Helen Field Fisher
1876 – 1953
Just as Dr. Arlow Stout has been called "the father of the American daylily", Helen Field Fischer is unquestionably the "mother of the American Hemerocallis Society". Born March 13, 1876, Helen E. Field grew up in a family of five sisters and one brother in Shenandoah, Iowa.
Her brother Henry started a garden seed business and Helen took summer courses at Cornell University, studying landscaping and horticulture. In 1905, she married Frederick Fischer.
Back in Shenandoah, her brother Henry, interested in promoting his seed business, started a radio station on the third floor of his seed house. Helen, already an author of many magazine articles about gardening, was asked to host a daily half-hour "Garden Club of the Air". She became known as "the Flower Lady". Her show became so popular that she couldn’t personally answer the hundreds of letters pouring in. Organizing "round robins" for people interested in the same gardening questions provided a solution.
In the early 1940’s Helen began talking more about hybrid daylilies, and a robin for that interest was begun. After WWII ended, and Victory Gardens were no longer the rule, and people again had fuel to travel, the robin members wanted Henry Field to reinstitute the previously popular "Midwest Flower Show". Helen agreed to host the show and with the help of her sisters and robin members, the show was organized and staffed.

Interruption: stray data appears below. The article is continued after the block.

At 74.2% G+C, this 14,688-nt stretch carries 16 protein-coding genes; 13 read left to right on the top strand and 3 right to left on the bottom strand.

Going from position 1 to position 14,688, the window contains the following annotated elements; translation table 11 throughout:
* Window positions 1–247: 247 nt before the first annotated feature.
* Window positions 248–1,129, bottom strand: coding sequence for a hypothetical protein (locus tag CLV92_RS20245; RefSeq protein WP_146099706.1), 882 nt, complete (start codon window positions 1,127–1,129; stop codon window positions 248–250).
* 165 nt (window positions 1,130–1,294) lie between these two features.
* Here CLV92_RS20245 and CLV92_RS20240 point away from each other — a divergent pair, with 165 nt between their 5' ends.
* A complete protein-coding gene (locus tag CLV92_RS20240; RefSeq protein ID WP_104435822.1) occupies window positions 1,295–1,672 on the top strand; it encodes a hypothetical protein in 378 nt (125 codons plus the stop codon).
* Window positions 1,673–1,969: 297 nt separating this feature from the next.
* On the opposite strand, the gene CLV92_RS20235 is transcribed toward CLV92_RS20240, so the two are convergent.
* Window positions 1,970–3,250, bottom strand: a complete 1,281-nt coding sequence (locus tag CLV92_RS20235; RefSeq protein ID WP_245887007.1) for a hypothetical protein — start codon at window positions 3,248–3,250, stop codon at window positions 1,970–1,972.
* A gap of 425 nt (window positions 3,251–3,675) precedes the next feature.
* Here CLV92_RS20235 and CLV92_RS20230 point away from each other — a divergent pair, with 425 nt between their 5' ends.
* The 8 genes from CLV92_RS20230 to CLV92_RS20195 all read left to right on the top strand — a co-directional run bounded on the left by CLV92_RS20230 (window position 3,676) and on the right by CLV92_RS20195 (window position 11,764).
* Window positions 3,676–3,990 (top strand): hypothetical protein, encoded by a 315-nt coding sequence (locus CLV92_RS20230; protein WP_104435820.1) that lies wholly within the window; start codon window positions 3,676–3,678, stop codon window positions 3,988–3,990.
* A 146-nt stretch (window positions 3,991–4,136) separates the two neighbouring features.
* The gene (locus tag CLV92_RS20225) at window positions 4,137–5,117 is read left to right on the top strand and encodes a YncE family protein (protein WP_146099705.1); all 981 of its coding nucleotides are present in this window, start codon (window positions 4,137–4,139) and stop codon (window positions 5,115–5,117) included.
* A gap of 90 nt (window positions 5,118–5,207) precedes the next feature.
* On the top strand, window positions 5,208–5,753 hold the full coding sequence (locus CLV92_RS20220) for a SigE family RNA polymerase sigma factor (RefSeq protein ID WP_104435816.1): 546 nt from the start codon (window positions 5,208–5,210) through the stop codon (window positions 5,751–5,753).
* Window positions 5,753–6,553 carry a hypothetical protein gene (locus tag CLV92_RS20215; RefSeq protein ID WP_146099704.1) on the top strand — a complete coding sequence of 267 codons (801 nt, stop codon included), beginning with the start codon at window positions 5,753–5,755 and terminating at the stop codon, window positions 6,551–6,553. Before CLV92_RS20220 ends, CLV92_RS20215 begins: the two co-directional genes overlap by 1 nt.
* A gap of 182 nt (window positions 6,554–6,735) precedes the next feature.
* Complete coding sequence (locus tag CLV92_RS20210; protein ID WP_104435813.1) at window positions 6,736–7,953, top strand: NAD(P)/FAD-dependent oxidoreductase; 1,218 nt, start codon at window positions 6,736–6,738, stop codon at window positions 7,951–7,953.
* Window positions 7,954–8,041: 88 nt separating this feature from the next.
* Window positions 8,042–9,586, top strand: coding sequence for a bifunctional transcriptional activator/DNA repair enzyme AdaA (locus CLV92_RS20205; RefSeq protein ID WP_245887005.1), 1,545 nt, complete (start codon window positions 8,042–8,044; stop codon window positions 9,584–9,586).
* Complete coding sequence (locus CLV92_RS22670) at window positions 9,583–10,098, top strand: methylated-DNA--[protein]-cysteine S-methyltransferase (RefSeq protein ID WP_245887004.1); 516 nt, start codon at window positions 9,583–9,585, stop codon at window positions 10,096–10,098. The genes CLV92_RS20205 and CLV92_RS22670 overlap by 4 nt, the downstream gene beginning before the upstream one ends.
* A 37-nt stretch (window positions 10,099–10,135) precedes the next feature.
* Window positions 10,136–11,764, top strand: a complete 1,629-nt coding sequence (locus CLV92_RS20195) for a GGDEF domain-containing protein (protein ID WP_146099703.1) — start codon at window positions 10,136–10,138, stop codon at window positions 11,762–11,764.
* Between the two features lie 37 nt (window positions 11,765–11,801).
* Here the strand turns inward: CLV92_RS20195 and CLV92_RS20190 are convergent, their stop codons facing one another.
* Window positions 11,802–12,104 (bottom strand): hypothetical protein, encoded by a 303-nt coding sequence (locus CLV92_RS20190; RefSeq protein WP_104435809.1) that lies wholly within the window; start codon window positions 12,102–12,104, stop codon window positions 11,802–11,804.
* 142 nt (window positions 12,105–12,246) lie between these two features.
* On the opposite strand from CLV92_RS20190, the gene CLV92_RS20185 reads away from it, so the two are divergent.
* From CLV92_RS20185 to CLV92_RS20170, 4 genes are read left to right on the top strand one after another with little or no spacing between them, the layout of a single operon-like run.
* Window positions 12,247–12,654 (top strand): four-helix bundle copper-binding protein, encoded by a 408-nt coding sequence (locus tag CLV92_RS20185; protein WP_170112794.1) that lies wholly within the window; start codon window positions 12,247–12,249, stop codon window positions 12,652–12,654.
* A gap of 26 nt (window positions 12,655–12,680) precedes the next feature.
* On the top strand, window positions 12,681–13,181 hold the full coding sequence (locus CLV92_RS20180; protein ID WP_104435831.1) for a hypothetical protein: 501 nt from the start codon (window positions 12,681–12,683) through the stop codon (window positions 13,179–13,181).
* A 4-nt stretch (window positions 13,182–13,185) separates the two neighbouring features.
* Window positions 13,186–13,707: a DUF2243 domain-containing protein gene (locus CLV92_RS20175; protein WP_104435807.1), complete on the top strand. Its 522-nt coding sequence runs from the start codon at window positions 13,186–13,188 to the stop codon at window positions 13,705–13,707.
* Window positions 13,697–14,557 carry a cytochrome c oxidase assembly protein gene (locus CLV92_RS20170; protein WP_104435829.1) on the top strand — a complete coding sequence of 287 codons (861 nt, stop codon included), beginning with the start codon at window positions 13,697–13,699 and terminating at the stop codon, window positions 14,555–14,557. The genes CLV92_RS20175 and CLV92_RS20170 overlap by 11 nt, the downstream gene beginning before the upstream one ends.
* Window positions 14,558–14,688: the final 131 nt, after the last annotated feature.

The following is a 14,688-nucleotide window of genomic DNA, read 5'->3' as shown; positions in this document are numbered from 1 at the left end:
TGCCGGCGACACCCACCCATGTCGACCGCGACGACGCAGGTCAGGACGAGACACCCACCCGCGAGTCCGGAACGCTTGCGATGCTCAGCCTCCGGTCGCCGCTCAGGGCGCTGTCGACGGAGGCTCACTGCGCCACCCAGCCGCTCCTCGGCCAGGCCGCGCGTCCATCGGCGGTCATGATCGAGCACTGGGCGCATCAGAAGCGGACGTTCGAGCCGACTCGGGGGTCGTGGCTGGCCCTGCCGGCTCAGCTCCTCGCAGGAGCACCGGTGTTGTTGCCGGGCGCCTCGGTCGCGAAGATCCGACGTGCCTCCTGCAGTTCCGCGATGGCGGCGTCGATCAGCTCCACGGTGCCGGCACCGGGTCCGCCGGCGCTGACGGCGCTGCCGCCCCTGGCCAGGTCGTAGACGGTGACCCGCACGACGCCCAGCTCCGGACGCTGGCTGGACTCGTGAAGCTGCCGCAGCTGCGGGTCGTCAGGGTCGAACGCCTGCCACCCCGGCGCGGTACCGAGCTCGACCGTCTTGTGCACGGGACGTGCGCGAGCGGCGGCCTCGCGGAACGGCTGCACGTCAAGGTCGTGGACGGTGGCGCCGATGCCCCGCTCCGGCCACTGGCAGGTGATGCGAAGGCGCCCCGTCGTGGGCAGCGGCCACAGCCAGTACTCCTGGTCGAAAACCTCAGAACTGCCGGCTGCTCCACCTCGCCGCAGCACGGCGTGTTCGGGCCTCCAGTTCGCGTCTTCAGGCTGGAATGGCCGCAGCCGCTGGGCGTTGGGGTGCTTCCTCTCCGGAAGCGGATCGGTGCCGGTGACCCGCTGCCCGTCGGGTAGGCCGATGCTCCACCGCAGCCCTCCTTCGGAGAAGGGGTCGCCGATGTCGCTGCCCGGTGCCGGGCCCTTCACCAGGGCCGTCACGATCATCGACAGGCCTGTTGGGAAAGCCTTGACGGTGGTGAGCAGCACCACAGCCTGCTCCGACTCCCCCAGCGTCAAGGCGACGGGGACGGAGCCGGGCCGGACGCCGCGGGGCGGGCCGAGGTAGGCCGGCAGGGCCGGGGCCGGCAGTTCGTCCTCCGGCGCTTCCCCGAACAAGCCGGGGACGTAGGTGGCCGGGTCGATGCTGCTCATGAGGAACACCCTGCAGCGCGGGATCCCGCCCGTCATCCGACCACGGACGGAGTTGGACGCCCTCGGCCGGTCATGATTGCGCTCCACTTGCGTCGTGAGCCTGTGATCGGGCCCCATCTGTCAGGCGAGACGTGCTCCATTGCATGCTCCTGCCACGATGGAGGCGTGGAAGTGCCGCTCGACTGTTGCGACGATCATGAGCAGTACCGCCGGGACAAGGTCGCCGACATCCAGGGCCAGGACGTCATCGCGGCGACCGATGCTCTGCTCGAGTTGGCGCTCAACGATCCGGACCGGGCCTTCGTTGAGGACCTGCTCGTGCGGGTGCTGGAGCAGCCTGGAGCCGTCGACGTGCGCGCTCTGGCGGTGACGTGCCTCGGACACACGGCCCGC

On Saturday and Sunday, July 13 and 14, 1946, five thousand visiting flower lovers converged on the Henry Field Seed Company from Colorado, Montana, New York, Ohio, Texas, and Virginia, as well as from the nearby states. Hotels and private homes were filled, so a dormitory was improvised in the basement of the Congregational Church, and dubbed "The Robin's Nest." The Seed House became a Fairyland of Flowers, although this first show was not confined to daylilies.
According to Viola Fox (who would become the initial secretary), on Sunday afternoon a meeting was held in the auditorium of the seed house. While the moving spirit was that of Mrs. Fischer, her sister Jesse Shambaugh, chairman of the show, was the one who actually wrote out the motion that would organize the "Midwest Hemerocallis Society."
"In 1948, the Society really became National, so the name ‘Midwest’ was dropped and it was known as 'The Hemerocallis Society,'" wrote Lula Mae Purnell.
It was not until a meeting in Baton Rouge in 1955 that it became "The American Hemerocallis Society."
So it was that the Helen Field Fischer Gold Medal was created in her honor "for distinguished and meritorious service on the national level". She was the first recipient in 1950.
Helen Field Fischer died April 24, 1953.
- Courtesy of the AHS Archives and Betsey Clark